Lines, lines, everywhere are lines!
You were expecting perhaps . . . Versailles? Or maybe Notre Dame? Oh yes, there were lines in those places, but our first line was waiting for a taxi to our motel after arriving in Paris, for over an hour! I didn't think to take a photo earlier, when the line was still inside the rail station. This is on the "home stretch" when we had managed to get from the inside, to the outside, then up one side of the covered walkway (we estimate about 40 yards long) and finally, down to the waiting taxis! The ride was about 20 minutes, and I have no idea if that was the long way or the short way, but at least we were back to driving on the right side of the road!
|Chilling in the London hotel room|
Breakfast, however, was quite good, and very hearty! Much needed, as touring London took huge amounts of energy! Westminster Abbey was breathtaking, and of course Buckingham Palace grand. But, my favorite photos are not the expected, so here are a few!
|This business discourages loitering . . . recommended that you don't sit here!|
This is what surrounds Buckingham Palace. Serious looking spikes, under barbed wire fencing!
I absolutely loved London! The people were so apologetic: "So sorry!" if someone bumped into you, and "Mind the gap" as a warning when stepping from the train. Nearly every sentence seemed to be asked as a question, as if they really cared what you thought! The hotel wait staff bent over backwards to attend to our every desire when dining at breakfast. You almost forgave them for their outrageous prices! I was a little sad to leave England and catch the train for Paris.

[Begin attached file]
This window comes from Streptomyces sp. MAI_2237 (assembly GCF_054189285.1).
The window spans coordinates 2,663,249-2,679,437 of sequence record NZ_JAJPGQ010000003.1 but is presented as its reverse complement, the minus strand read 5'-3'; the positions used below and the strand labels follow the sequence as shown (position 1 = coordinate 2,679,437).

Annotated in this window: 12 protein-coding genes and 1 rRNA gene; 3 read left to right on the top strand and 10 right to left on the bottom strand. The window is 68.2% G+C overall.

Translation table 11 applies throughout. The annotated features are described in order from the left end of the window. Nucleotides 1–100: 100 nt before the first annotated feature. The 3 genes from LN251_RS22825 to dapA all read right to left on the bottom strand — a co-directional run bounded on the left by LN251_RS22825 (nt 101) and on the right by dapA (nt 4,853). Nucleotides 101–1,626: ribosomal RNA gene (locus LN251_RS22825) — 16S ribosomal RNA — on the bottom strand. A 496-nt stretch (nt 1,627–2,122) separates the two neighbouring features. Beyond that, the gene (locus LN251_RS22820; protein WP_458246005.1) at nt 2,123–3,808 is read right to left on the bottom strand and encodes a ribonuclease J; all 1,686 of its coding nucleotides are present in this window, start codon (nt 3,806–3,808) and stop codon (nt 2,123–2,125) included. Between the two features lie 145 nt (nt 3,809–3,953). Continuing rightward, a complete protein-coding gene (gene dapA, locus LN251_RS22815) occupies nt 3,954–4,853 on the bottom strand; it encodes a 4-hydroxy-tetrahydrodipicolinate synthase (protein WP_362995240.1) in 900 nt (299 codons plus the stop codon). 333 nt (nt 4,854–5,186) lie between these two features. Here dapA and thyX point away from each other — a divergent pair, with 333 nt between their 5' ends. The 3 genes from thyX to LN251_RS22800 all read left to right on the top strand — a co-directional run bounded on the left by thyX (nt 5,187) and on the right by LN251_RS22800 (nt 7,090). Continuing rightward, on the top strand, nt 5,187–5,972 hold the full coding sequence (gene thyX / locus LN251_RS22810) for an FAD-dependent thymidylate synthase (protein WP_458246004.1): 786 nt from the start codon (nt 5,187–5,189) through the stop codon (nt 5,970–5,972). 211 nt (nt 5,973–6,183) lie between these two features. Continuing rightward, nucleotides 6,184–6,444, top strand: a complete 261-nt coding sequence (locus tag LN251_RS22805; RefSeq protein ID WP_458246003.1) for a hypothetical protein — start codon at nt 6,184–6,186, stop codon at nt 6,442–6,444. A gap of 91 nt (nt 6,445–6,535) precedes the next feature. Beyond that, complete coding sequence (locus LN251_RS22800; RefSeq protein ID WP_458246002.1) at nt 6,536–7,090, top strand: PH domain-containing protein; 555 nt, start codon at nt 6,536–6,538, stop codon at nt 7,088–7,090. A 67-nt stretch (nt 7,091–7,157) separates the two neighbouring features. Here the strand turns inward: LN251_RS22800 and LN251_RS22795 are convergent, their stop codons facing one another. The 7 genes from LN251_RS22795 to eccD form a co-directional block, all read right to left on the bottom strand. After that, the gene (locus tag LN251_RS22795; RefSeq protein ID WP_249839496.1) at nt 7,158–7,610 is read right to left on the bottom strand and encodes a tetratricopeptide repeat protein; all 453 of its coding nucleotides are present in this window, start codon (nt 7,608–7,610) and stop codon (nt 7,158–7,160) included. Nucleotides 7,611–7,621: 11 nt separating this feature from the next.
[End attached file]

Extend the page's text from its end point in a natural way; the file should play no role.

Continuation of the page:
Paris . . . the city of lines. I know, it's also the city of lights, and the city of love, but mostly, it's no matter what you are doing. The only place we didn't wait in a line today was the Louvre . . . and that's because it was closed! We plan to get an early start tomorrow. We visited Notre Dame today, and attempted to view Musee d'Orsay, but the lines were incredibly long, or so we thought. Instead we boarded the train for Versailles, and realized we didn't really know what long lines were! We waited well over an hour, but, it was unbelievably opulent, almost over the top by the time we had finished viewing.
We also spent about 30 minutes in line, waiting to use a "free" street toilet. I'd had two cups of exceptionally good coffee at breakfast, and restrooms are not easy to come by in Paris.
A small portion of the line waiting to enter Versailles . . . multiply by, oh, about 10, or maybe 20!
Today was another eight mile day, and it seems like half of those miles were steps up and down to enter and change the metro trains. Both London and Paris have the trains down to a science. They were a fast, really fast, way to get around the city, and not that difficult to figure out. I don't think we waited more than five minutes for a train to any of our destinations since arriving in Europe. Due to the long train ride, and losing an hour, I only logged three miles yesterday. We have one more full day in Paris, and plan to meet with Nick's parents for dinner. (Nick and Kailyn have helped us immensely to figure out trains and basically navigate our way around Paris.) On Thursday, we take our lives in our own hands and are renting a car for a Normandy road tour, four days of David behind the wheel, and three women telling him where to go! I'm sure he can hardly wait!